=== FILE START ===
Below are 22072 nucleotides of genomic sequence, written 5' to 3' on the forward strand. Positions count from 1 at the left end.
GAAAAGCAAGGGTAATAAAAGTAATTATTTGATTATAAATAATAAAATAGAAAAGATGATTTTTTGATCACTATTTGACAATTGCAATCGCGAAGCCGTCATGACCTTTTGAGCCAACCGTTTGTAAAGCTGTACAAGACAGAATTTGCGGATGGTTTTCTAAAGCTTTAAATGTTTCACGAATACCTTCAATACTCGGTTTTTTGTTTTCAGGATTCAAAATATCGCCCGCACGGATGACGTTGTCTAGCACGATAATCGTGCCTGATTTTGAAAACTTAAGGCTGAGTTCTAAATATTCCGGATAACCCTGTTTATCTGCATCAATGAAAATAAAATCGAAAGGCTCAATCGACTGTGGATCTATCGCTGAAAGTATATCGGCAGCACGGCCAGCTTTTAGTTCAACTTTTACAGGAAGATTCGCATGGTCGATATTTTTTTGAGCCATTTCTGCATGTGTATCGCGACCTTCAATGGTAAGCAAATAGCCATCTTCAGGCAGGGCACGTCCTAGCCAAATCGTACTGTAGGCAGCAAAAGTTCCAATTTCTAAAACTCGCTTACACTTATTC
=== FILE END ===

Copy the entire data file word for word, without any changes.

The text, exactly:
Below are 22072 nucleotides of genomic sequence, written 5' to 3' on the forward strand. Positions count from 1 at the left end.
GAAAAGCAAGGGTAATAAAAGTAATTATTTGATTATAAATAATAAAATAGAAAAGATGATTTTTTGATCACTATTTGACAATTGCAATCGCGAAGCCGTCATGACCTTTTGAGCCAACCGTTTGTAAAGCTGTACAAGACAGAATTTGCGGATGGTTTTCTAAAGCTTTAAATGTTTCACGAATACCTTCAATACTCGGTTTTTTGTTTTCAGGATTCAAAATATCGCCCGCACGGATGACGTTGTCTAGCACGATAATCGTGCCTGATTTTGAAAACTTAAGGCTGAGTTCTAAATATTCCGGATAACCCTGTTTATCTGCATCAATGAAAATAAAATCGAAAGGCTCAATCGACTGTGGATCTATCGCTGAAAGTATATCGGCAGCACGGCCAGCTTTTAGTTCAACTTTTACAGGAAGATTCGCATGGTCGATATTTTTTTGAGCCATTTCTGCATGTGTATCGCGACCTTCAATGGTAAGCAAATAGCCATCTTCAGGCAGGGCACGTCCTAGCCAAATCGTACTGTAGGCAGCAAAAGTTCCAATTTCTAAAACTCGCTTACACTTATTC